Micro Robots

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Micro Robots

  1. 1. Micro Robots Sumit Tripathi Saket Kansara
  2. 2. Outline <ul><li>Introduction </li></ul><ul><li>Challenges </li></ul><ul><ul><li>Fabrication </li></ul></ul><ul><ul><li>Sensors </li></ul></ul><ul><ul><li>Actuators </li></ul></ul><ul><li>MEMS Micro robot </li></ul><ul><li>Applications </li></ul><ul><li>Future scope </li></ul>
  3. 3. Introduction <ul><li>Programmable assembly of nm-scale (~ 1-100 nm){μm-scale (~ 100 nm-100 μm)} components either by manipulation with larger devices, or by directed self-assembly. </li></ul><ul><li>Design and fabrication of robots with overall dimensions at or below the μm range and made of nm-scale {μm-scale} components. </li></ul><ul><li>Programming and coordination of large numbers (swarms) of such nanorobots. </li></ul>
  4. 4. FABRICATION <ul><li>Materials: </li></ul><ul><ul><li>Polymer actuators( Polypyrrole (PPy) actuators): </li></ul></ul><ul><ul><ul><ul><ul><li>Can be actuated in wet conditions or even in aqueous solution. </li></ul></ul></ul></ul></ul><ul><ul><ul><ul><ul><li>Have reasonable energy consumption. </li></ul></ul></ul></ul></ul><ul><ul><ul><ul><ul><li>Easily deposited by electrochemical methods </li></ul></ul></ul></ul></ul><ul><ul><li>Titanium-Platinum alloy </li></ul></ul><ul><ul><ul><ul><ul><li>Used to manufacture electrodes </li></ul></ul></ul></ul></ul><ul><ul><ul><ul><ul><li>Corrosion resistant </li></ul></ul></ul></ul></ul><ul><ul><ul><ul><ul><li>Titanium adhesive alloy, high fracture energy(4500 J/m2 or more) </li></ul></ul></ul></ul></ul><ul><ul><li>Silicon substrate: capability of bonding between two surfaces of same or different material </li></ul></ul><ul><ul><li>Carbon nanotubes: </li></ul></ul><ul><ul><ul><ul><ul><li>Assembly of aligned high density magnetic nanocores </li></ul></ul></ul></ul></ul><ul><ul><ul><ul><ul><li>Flexible characteristics along the normal to the tube’s axis </li></ul></ul></ul></ul></ul><ul><ul><ul><ul><ul><li>Extremely strong </li></ul></ul></ul></ul></ul><ul><ul><li>Biological proteins, bacteria etc. </li></ul></ul>Image: Berkeley University
  5. 5. Actuator-Rotary Nanomachine. The central part of a rotary nanomachine.(Figure courtesy of Prof. B. L. Feringa’s group (Univ of Groningen.) <ul><li>Power is supplied to these machines electrically, optically, or chemically by feeding them with some given compound. </li></ul><ul><li>Rotation due to orientation in favorable conformation </li></ul><ul><li>Subject to continuous rotation </li></ul>
  6. 6. Drawbacks of molecular machines of This Kind <ul><li>Moving back and forth or rotating continuously </li></ul><ul><li>Molecules used in these machines are not rigid </li></ul><ul><li>Wavelength of light is much larger than an individual machine . </li></ul><ul><li>Electrical control typically requires wire connections . </li></ul><ul><li>The force/torque and energy characteristics have not been investigated in detail. </li></ul>Rotary Nanomachine.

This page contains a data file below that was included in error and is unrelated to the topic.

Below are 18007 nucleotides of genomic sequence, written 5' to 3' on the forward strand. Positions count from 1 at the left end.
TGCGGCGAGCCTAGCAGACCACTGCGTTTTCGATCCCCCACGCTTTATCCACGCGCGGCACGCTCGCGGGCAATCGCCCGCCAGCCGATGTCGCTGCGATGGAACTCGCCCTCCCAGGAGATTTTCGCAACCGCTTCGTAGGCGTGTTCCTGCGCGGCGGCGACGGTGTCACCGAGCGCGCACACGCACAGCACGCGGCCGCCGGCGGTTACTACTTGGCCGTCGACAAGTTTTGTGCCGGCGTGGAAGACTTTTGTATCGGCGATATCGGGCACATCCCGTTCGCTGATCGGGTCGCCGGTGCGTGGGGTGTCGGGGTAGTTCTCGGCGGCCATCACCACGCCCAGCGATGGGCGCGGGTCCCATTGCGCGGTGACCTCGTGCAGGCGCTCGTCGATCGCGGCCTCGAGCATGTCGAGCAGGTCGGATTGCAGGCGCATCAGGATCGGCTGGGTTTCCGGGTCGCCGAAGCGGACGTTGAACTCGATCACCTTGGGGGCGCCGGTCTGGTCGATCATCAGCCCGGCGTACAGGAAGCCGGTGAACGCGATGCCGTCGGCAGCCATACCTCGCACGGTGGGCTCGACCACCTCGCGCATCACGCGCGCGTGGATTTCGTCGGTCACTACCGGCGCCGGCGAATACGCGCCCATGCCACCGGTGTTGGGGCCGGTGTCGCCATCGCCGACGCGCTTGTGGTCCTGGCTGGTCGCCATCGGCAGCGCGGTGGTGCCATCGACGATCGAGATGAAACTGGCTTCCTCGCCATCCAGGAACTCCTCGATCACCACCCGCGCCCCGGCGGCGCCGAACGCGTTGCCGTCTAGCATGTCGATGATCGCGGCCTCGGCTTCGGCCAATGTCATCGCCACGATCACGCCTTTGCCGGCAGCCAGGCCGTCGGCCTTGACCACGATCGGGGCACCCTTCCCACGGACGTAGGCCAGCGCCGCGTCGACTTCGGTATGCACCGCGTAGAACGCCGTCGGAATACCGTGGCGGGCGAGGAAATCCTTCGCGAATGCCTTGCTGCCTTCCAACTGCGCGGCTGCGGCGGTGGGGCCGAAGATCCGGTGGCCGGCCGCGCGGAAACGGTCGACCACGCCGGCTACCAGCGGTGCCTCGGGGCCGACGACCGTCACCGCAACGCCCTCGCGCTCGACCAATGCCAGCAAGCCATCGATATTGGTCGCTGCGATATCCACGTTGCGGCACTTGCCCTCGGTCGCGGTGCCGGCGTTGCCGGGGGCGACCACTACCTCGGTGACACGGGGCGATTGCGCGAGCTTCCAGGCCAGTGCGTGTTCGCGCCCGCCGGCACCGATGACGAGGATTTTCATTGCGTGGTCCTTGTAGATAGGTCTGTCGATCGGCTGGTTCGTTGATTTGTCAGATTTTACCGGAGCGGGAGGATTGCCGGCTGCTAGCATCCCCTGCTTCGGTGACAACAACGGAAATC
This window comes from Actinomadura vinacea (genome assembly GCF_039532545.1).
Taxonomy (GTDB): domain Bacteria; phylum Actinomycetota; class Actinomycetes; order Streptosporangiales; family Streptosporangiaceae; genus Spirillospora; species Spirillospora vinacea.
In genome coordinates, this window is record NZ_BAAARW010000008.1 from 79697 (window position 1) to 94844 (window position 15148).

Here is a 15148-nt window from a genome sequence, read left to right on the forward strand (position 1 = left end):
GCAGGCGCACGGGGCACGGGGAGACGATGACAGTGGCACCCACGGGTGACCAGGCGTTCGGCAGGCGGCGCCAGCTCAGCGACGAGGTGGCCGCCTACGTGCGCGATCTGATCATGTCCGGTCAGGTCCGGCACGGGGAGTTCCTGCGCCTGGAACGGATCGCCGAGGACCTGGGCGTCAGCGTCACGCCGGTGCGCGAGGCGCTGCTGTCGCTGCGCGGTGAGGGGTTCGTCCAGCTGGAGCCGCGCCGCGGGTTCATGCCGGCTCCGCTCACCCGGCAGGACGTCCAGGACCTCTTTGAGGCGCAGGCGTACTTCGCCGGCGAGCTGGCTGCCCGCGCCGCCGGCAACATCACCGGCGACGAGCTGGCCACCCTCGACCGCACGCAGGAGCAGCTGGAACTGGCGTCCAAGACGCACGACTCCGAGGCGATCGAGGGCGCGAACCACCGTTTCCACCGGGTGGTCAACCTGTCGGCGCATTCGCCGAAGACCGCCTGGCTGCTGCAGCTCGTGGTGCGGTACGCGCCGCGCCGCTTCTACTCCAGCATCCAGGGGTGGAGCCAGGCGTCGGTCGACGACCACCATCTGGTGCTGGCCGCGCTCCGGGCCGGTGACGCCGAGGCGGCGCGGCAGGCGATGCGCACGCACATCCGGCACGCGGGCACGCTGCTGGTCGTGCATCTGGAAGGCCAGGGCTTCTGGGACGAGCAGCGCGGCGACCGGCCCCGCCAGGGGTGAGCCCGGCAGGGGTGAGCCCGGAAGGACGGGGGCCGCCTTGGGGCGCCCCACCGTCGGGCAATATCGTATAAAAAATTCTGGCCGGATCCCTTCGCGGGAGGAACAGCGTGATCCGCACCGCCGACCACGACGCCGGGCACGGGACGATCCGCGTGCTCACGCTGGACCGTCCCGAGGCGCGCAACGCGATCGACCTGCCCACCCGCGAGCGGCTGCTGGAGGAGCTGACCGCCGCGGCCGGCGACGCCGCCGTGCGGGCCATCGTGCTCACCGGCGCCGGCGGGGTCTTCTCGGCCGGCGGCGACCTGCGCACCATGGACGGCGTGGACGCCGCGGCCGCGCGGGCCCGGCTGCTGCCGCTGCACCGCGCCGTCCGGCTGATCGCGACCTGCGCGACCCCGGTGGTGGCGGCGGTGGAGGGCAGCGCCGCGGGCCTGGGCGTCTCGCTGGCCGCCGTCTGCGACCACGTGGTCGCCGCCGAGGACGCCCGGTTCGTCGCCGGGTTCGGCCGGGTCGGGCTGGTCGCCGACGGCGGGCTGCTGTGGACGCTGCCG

7. 7. Motor run by Mycoplasma mobile Image credit: Yuichi Hiratsuka, et al. <ul><li>Bacterium moves in search of protein rich regions. </li></ul><ul><li>The bacteria bind to and pull the rotor. </li></ul><ul><li>Move at speeds of up to 5 micrometers per second. </li></ul><ul><li>Tracks are designed to coax the bacteria into moving in a uniform direction around the circular tracks. </li></ul>Protrusions
  8. 8. Motion of a Mycoplasma mobile -driven rotor . Image credit: Yuichi Hiratsuka, et al. <ul><li>Some Other Types: </li></ul><ul><li>Chlamyodomonas : Swim toward light (phototaxis) </li></ul><ul><li>Dictyostelium amoeba crawl toward a specific chemical substance (chemotaxis). </li></ul>Each rotor is 20 micrometers in diameter
  9. 9. Cantilever Sensors Department of Physics and Physical Oceanography, Memorial University, St. John’s, Newfoundland,Canada θ=Angle of incidence Φ=Azimuthal angle Nc is the surface normal to cantilever ξ = Angle of inclination of PSD
  10. 10. Cantilever Sensors <ul><li>Detection Mechanisms </li></ul><ul><li>Detect the deflection of a cantilever caused by surface stresses </li></ul><ul><li>Measure the shift in the resonance frequency of a vibrating cantilever </li></ul><ul><li>Drawbacks </li></ul><ul><li>Inherent elastic instabilities at microscopic level </li></ul><ul><li>Difficult to fabricate nanoscale cantilevers </li></ul>Image: L. Nicu, M. Guirardel, Y. Tauran, and C. Bergaud (a) cantilevers (b) bridges. Optical microscope images of SiNx:
  11. 11. Micro-Electro-Mechanical-System <ul><li>60 μm by 250 μm by 10 μm </li></ul><ul><li>Turning radius 160 μm </li></ul><ul><li>Speed over 200 μm/s </li></ul><ul><li>Average step size 12 nm </li></ul><ul><li>Ability to navigate complex paths </li></ul>
  12. 12. The state transition diagram of USDA Bruce R. Donald , Member, IEEE , Christopher G. Levey , Member, IEEE , Craig D. McGray , Member, IEEE , Igor Paprotny, and Daniela Rus
  13. 13. Configuration Space Bruce R. Donald , Member, IEEE , Christopher G. Levey , Member, IEEE , Craig D. McGray , Member, IEEE , Igor Paprotny, and Daniela Rus
  14. 14. Steering Arm subsystem <ul><li>Dimple dimension .75 μm </li></ul><ul><li>Disk radius 18 μm </li></ul><ul><li>Cantilever beam 133 μm long </li></ul><ul><li>Controls direction by raising and lowering the arm </li></ul><ul><li>Simultaneous operation with scratch drive </li></ul><ul><li>Control in the form of oscillating voltages </li></ul>Bruce R. Donald , Member, IEEE , Christopher G. Levey , Member, IEEE , Craig D. McGray , Member, IEEE , Igor Paprotny, and Daniela Rus